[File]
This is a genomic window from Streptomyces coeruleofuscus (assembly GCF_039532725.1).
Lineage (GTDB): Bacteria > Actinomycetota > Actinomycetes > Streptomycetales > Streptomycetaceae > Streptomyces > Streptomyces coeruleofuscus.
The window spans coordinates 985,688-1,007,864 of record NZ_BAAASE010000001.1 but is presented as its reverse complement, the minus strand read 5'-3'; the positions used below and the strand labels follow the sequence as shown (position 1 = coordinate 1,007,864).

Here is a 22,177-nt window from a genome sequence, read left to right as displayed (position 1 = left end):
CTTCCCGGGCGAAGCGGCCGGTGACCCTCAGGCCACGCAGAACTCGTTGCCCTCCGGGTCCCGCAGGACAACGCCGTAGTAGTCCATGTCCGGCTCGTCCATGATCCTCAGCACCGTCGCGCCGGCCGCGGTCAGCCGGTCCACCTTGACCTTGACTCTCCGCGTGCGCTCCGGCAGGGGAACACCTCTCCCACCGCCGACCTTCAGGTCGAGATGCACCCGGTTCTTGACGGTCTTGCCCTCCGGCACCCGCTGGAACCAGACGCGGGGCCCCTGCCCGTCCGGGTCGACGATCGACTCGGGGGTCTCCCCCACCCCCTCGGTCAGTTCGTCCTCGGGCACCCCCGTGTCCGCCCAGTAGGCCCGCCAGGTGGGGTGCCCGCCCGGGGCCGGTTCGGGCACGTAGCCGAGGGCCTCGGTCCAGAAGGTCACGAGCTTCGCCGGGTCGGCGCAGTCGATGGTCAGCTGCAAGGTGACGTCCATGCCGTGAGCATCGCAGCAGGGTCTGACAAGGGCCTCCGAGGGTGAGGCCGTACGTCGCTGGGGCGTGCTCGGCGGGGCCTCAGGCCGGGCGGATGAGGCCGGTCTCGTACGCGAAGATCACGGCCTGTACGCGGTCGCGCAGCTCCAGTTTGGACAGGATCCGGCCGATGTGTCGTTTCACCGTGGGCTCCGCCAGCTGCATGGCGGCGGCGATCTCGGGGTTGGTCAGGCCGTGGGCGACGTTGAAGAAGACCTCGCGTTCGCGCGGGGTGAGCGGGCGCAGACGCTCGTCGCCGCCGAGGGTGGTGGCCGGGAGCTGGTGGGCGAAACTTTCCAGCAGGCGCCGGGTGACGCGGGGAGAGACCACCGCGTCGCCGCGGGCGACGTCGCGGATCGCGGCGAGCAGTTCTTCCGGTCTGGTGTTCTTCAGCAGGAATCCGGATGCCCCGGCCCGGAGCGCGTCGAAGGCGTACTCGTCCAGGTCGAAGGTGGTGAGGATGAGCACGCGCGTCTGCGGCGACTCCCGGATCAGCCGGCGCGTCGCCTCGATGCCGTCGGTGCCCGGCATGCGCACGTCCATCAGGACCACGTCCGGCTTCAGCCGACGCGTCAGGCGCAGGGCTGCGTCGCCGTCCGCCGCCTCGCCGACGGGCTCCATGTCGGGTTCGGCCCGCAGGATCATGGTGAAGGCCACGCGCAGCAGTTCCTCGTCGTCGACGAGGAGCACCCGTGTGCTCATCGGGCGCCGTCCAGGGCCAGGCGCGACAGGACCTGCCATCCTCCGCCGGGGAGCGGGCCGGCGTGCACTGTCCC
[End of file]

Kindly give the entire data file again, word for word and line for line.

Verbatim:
This is a genomic window from Streptomyces coeruleofuscus (assembly GCF_039532725.1).
Lineage (GTDB): Bacteria > Actinomycetota > Actinomycetes > Streptomycetales > Streptomycetaceae > Streptomyces > Streptomyces coeruleofuscus.
The window spans coordinates 985,688-1,007,864 of record NZ_BAAASE010000001.1 but is presented as its reverse complement, the minus strand read 5'-3'; the positions used below and the strand labels follow the sequence as shown (position 1 = coordinate 1,007,864).

Here is a 22,177-nt window from a genome sequence, read left to right as displayed (position 1 = left end):
CTTCCCGGGCGAAGCGGCCGGTGACCCTCAGGCCACGCAGAACTCGTTGCCCTCCGGGTCCCGCAGGACAACGCCGTAGTAGTCCATGTCCGGCTCGTCCATGATCCTCAGCACCGTCGCGCCGGCCGCGGTCAGCCGGTCCACCTTGACCTTGACTCTCCGCGTGCGCTCCGGCAGGGGAACACCTCTCCCACCGCCGACCTTCAGGTCGAGATGCACCCGGTTCTTGACGGTCTTGCCCTCCGGCACCCGCTGGAACCAGACGCGGGGCCCCTGCCCGTCCGGGTCGACGATCGACTCGGGGGTCTCCCCCACCCCCTCGGTCAGTTCGTCCTCGGGCACCCCCGTGTCCGCCCAGTAGGCCCGCCAGGTGGGGTGCCCGCCCGGGGCCGGTTCGGGCACGTAGCCGAGGGCCTCGGTCCAGAAGGTCACGAGCTTCGCCGGGTCGGCGCAGTCGATGGTCAGCTGCAAGGTGACGTCCATGCCGTGAGCATCGCAGCAGGGTCTGACAAGGGCCTCCGAGGGTGAGGCCGTACGTCGCTGGGGCGTGCTCGGCGGGGCCTCAGGCCGGGCGGATGAGGCCGGTCTCGTACGCGAAGATCACGGCCTGTACGCGGTCGCGCAGCTCCAGTTTGGACAGGATCCGGCCGATGTGTCGTTTCACCGTGGGCTCCGCCAGCTGCATGGCGGCGGCGATCTCGGGGTTGGTCAGGCCGTGGGCGACGTTGAAGAAGACCTCGCGTTCGCGCGGGGTGAGCGGGCGCAGACGCTCGTCGCCGCCGAGGGTGGTGGCCGGGAGCTGGTGGGCGAAACTTTCCAGCAGGCGCCGGGTGACGCGGGGAGAGACCACCGCGTCGCCGCGGGCGACGTCGCGGATCGCGGCGAGCAGTTCTTCCGGTCTGGTGTTCTTCAGCAGGAATCCGGATGCCCCGGCCCGGAGCGCGTCGAAGGCGTACTCGTCCAGGTCGAAGGTGGTGAGGATGAGCACGCGCGTCTGCGGCGACTCCCGGATCAGCCGGCGCGTCGCCTCGATGCCGTCGGTGCCCGGCATGCGCACGTCCATCAGGACCACGTCCGGCTTCAGCCGACGCGTCAGGCGCAGGGCTGCGTCGCCGTCCGCCGCCTCGCCGACGGGCTCCATGTCGGGTTCGGCCCGCAGGATCATGGTGAAGGCCACGCGCAGCAGTTCCTCGTCGTCGACGAGGAGCACCCGTGTGCTCATCGGGCGCCGTCCAGGGCCAGGCGCGACAGGACCTGCCATCCTCCGCCGGGGAGCGGGCCGGCGTGCACTGTCCC